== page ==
An inclusive methodology emphasises other-centredness and many ways of knowing including spirituality. It draws on the spirit of ubuntu, kanala and participatory communication towards research that results in a product that is “the one made by many”. How this type of methodology can be implemented ethically in the recording and dissemination of indigenous stories and, more importantly, how it may challenge the spiritual well-being of the storyteller is considered. Three case studies involving the author directly are examined.
The Biesje Poort rock art project focused on the recording of previously undocumented rock engravings as well as the research teams’ reactions to and interpretations of the rock art, associated artefacts and site. The multidisciplinary and multicultural Biesje Poort research team included local representatives from the Kalahari. The greater scope of this paper is the gaining and sharing of knowledge in relation to the Biesje Poort rock art site.
‘Decolonising’ architectural education raises questions as to what might serve a multi-racial, multi-cultural and multi-lingual society, yet remain fit for an international discipline? We examine concepts of ‘decolonisation’ and ‘decoloniality’ as they have evolved, particularly in the southern hemisphere, and how these might form an appropriate context for thinking about a ‘decolonised’ architectural curriculum.
Evidence of man’s use of the Palmiet was found prior to our visit and housed at the Bergtheil Museum, Westville. These clues to the past provide a window into not only the technology people in the area used to procure food for survival, but also how food was processed. The clues include stone scrapers from the Middle Stone Age, that is 40 000 to 130 000 years before present. At this time man, as a hunter-gatherer, used spears as his main weapon.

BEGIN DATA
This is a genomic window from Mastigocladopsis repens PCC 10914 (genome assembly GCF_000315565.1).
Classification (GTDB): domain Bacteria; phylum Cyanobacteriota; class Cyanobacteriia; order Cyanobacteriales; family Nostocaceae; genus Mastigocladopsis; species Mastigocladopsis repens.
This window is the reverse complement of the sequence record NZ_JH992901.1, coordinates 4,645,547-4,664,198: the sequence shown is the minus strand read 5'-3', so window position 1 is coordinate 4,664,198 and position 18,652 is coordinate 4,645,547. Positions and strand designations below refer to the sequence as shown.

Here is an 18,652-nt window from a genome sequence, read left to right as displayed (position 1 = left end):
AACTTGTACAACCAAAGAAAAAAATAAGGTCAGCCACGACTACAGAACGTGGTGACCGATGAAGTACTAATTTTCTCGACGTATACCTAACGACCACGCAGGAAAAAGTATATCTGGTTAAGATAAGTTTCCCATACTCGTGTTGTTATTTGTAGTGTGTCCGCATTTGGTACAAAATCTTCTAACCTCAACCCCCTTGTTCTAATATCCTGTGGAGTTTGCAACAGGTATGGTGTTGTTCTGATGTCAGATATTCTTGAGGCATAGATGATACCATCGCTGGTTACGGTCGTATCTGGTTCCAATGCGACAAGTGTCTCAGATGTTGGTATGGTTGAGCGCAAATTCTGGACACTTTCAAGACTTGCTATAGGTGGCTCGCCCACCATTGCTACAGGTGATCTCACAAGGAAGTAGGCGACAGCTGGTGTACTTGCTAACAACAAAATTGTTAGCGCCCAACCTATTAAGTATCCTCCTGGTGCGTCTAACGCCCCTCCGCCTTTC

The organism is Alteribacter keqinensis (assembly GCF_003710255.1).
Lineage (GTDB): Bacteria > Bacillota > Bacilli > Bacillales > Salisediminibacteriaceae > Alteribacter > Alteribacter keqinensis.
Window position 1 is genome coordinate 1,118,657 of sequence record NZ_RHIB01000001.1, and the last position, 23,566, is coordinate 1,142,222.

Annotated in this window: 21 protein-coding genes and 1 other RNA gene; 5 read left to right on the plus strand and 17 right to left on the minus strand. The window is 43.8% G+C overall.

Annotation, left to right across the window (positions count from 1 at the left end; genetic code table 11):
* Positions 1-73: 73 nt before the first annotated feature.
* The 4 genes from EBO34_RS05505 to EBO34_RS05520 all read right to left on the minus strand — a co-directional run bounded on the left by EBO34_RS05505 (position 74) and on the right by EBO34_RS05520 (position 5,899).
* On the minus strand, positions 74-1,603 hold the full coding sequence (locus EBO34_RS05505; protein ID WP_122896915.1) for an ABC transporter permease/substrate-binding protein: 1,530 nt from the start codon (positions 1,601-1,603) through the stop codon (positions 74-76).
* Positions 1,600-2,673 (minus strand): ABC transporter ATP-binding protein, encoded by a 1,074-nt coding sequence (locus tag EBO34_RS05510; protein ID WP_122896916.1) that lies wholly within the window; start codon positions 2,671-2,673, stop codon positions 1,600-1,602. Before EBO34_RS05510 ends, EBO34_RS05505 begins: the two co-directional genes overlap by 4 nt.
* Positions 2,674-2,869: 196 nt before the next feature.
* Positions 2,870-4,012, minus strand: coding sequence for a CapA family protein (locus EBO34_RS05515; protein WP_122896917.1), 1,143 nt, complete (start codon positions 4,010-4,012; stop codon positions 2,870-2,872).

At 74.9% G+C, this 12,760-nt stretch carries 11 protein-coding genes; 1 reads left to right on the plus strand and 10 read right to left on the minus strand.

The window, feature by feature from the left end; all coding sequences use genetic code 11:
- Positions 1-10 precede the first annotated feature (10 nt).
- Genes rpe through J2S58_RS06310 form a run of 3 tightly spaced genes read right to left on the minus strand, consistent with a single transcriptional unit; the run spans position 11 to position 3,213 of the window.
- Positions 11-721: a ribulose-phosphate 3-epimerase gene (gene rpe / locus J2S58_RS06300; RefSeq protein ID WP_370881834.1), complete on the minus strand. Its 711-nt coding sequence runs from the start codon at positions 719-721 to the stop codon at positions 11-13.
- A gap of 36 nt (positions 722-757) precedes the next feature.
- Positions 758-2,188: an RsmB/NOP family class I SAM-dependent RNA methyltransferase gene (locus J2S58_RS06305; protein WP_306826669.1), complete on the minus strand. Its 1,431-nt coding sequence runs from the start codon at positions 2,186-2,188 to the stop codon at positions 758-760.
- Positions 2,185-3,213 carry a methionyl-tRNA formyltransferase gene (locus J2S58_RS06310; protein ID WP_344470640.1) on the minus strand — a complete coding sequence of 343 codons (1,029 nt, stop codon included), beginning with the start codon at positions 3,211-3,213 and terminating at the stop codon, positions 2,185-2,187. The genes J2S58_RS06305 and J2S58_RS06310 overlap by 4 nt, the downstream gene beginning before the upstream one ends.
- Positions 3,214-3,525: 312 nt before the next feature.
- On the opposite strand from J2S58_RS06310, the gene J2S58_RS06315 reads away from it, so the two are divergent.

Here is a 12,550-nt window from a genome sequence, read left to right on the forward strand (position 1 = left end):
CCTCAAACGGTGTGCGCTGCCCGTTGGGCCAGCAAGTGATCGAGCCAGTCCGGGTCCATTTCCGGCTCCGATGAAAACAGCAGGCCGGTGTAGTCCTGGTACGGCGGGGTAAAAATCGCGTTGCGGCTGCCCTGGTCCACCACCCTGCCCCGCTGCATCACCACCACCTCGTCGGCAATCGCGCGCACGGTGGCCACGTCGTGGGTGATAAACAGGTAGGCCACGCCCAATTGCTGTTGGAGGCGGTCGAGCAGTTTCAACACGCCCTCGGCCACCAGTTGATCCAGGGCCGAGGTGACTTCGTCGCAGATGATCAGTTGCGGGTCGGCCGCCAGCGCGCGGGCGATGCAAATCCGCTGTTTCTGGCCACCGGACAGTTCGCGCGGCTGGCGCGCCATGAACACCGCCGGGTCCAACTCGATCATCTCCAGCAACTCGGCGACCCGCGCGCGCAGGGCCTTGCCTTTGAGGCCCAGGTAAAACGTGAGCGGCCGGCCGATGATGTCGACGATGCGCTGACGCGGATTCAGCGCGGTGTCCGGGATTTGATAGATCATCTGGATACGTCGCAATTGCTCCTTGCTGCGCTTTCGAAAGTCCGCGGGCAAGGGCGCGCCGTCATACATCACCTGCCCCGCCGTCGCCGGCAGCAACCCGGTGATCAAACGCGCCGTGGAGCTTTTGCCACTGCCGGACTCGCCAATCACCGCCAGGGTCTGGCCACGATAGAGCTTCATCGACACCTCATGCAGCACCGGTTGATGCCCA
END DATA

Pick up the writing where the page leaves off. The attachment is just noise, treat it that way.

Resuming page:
The Biesje Poort rock art project was a research collaboration led by the University of KwaZulu-Natal’s Centre for Communication, Media and Society (CCMS) and funded by the National Heritage Council. The project focused on the recording of previously undocumented rock engravings as well as the recording of the research teams’ (including Kalahari representatives) stories inspired by the rock art site. The greater scope of the paper is that of the gaining and sharing of knowledge in relation to the Biesje Poort rock art site.
There is an increasing global recognition of the need for educational programmes on fauna and flora diversity, especially the need to balance the survival needs of communities with the ecological realities. For a lot of young people, such educational programmes should not just impart facts linked to learners’ curriculum but also take note of the spiritual aspect of social change particularly linked to well-being.
Original !garib Narrations about the Water Snake /Waterstories - Oorspronklike !garib-Vertellinge Van Die Waterslang (Literature Short Stories). Published with a set of original drawings by regional artist Betta Steyn.
... As we interact and communicate
We support each other
We serve through faith and trust
Our actions speak louder than words
They say that no man is an island
Just like the many strings on a violin
You need love, yeah, that’s the reason
Understanding there’s no treason
Togetherness in unity
A whole that seeks interdependency
All we need is to communicate
Talking to each other, yeah help us translate…
These writings are about the experience of recording the rock engravings at Biesje Poort farm, north of the Orange (Gariep) River, Northern Province, South Africa - a place of extreme terrain and climate - by not only dedicated professionals and academics, but through the recorded voices of the Kalahari peoples themselves.
Storytelling, art and craft can be considered aesthetic expressions of identities. Kalahari identities are not fixed, but fluid. Research with present-day Kalahari People regarding their artistic expression and places where it has been, and is still, practised highlights that these expressions are informed by spirituality. This article explores this idea via two Kalahari case studies: Water Stories recorded in the Upington, Kakamas area, as well as research on a specific rock engraving site at Biesje Poort near Kakamas.